Švabo, who survived Trnopolje, tells me that he is running out of energy to fight the deniers. He and Satko said that you couldn't leave Trnopolje. Then Svabo said there weren't fences, but there were machine gun emplacements around, creating an invisible fence. Then he said people could leave, but they had to leave their i.d. at Trnopolje, and that if they didn't come back, someone would be killed in retaliation.

Based on what I've heard from many survivors of Trnopolje, yes, there were instances in which a prisoner at Trnopolje could leave. This pertained mainly to women who, with permission, could go to their nearby villages to get food or clothing from their houses, for their interned families. Kemal Pervani
ć described it best to me when he likened Trnopolje to a WWII ghetto; that is, internees were stuck within the larger confines of the village, rather than behind a specific fence. Occasionally an individual prisoner was allowed to leave, temporarily; often that person was going into great danger, given the massacres that were taking place outside. It happened that some who left did not return alive.

So much for Chomsky and his support for the Serb extremist revisionist historiography. If you want to learn more about his dishonesty, see Balkan Witness; Articles on the Kosovo and Bosnia Conflicts: Deniers of Serbia's War Crimes, and especially:  Noam Chomsky's Denials of Serbian War Crimes and other misleading and false statements he has made on the Bosnia and Kosovo conflicts.

That morning, as I was waking up, I heard a siren in Kozarac. It was an unusual sound. As I was walking down to the kafana, I noticed six or seven policemen/women stationed along the street. I asked
Švabo and Satko what was going on. They told me that the there had been a motorcade with President Dodik, or some other important official, moving up to Mrakovica, on Mt. Kozara, to attend a commemoration of a Partisan battle during World War II. In that event, in early July of 1942, Partisans broke through Nazi lines to unite two sections of their forces, in order to prevent being surrounded.

This is part of the noble anti-fascist history of the Prijedor region. Unfortunately, that history has been co-opted and distorted by Dodik and his fellow nationalists. Today the favored interpretation is that it was always the Serbs who were the anti-fascists, and it was the Croats and Muslims who were collaborating with the Germans. This shameless lie works in the service of the separatists in the manner of the popular phrase, "kad jebe lud zbunjenog," when the crazy fuck the confused.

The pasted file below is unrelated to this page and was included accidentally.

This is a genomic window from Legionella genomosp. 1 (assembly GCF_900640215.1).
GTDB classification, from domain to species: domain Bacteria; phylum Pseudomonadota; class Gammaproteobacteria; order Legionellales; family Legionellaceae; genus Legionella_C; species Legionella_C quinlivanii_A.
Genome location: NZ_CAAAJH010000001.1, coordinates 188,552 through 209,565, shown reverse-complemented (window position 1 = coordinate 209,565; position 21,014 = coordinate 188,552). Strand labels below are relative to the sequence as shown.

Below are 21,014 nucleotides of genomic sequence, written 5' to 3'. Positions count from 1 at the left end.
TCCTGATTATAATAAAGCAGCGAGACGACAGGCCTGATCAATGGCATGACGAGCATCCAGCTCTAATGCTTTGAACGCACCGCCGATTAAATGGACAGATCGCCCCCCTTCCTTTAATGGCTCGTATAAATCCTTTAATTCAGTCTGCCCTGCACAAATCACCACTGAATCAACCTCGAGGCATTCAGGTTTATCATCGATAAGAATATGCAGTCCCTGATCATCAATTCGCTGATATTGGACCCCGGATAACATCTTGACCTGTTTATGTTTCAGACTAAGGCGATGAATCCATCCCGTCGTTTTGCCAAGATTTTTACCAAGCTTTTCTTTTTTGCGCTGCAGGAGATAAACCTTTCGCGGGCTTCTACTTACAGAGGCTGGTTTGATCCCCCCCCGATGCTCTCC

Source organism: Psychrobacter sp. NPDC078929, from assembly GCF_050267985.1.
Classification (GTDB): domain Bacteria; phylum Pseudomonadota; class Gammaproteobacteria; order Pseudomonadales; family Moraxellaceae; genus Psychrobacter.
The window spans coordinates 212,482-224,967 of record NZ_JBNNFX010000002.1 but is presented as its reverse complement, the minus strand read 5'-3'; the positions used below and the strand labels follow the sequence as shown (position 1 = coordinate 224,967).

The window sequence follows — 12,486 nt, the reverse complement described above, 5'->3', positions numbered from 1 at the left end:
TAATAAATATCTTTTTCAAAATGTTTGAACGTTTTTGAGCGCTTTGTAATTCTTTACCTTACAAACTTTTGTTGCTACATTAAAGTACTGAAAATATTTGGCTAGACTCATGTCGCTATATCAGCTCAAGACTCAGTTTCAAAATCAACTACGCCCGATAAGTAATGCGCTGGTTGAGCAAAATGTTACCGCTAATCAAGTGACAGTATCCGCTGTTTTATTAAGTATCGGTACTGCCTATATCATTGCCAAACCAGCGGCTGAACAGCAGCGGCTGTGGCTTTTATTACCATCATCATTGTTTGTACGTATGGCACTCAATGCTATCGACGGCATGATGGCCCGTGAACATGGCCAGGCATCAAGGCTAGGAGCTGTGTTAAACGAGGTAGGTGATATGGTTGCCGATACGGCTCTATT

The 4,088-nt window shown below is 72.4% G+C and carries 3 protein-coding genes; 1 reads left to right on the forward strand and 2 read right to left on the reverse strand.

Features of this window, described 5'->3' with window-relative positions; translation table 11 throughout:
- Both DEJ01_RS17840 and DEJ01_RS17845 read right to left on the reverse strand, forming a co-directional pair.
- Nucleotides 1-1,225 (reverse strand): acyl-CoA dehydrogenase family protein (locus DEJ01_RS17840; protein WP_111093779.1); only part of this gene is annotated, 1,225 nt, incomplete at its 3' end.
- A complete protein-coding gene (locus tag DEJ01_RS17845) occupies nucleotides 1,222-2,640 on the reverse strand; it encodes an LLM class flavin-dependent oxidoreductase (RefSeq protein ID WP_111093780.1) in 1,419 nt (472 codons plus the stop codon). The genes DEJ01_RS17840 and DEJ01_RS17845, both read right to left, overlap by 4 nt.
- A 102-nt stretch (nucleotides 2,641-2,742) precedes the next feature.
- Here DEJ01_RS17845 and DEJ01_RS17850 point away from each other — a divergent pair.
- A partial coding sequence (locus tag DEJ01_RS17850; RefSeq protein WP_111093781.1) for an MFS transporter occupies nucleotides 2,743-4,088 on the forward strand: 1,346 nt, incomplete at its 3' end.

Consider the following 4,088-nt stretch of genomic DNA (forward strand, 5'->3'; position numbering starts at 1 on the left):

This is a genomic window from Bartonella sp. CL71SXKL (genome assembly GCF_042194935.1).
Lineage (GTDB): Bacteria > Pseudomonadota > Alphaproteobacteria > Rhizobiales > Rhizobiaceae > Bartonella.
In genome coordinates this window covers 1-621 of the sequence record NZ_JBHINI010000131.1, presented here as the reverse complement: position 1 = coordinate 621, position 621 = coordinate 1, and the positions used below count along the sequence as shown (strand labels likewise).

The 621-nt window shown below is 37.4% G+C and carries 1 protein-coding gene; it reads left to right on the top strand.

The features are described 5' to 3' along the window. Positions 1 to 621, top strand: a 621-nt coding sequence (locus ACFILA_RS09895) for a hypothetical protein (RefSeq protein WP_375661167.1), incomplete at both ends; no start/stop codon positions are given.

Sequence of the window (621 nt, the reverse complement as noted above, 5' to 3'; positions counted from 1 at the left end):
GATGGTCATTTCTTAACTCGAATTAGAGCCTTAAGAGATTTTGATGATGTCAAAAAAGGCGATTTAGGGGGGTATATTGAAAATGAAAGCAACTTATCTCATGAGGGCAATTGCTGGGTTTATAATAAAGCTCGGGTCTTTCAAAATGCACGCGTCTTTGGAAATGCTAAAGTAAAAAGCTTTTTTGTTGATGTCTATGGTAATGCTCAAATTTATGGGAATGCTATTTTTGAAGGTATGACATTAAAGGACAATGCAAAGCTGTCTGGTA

President Dodik, speaking at the the commemoration at Mrakovica, declared that "the RS was created in order to defend the freedom of the Serb people." He continued, "Serbs have freedom only when they have a state. And today they have two states, the RS and Serbia." Discussing World War II history, he asserted that "Serbs were massively anti-fascist, and Muslims only joined that movement towards the end of WWII."

Švabo and Satko chuckled at the irony of the political heirs of the (fascist) Chetniks celebrating the Partisan battle.


Epilogue: sharing a post from Anto Tomi
ć, survivor of Keraterm:

It was as if from a film, like lightning from the clear sky, this morning I was met by a smile. From ear to ear.

On the second look, I recognize the owner of the smile. And a hug. A solid, man hug.

He recognized me first. He says, "You haven't changed at all."

--(sve ti jebem), I said, "Did I really look like this 25 years ago?"

He, 25 years older, 50 kilos heavier.
I, 25 years older.

The last time we saw each other was in Keraterm, at the end of June, 1992.

At that time, I didn't feel like smiling.
He, still less.

His story, what he lived through and survived in the camp at Keraterm in just one night, the sadistic mocking by the Hague convicts
Duće, Žige, Čupe Banovića, and co., cannot be retold. It's not for the ears of humans.

And he still smiles.
Out of spite.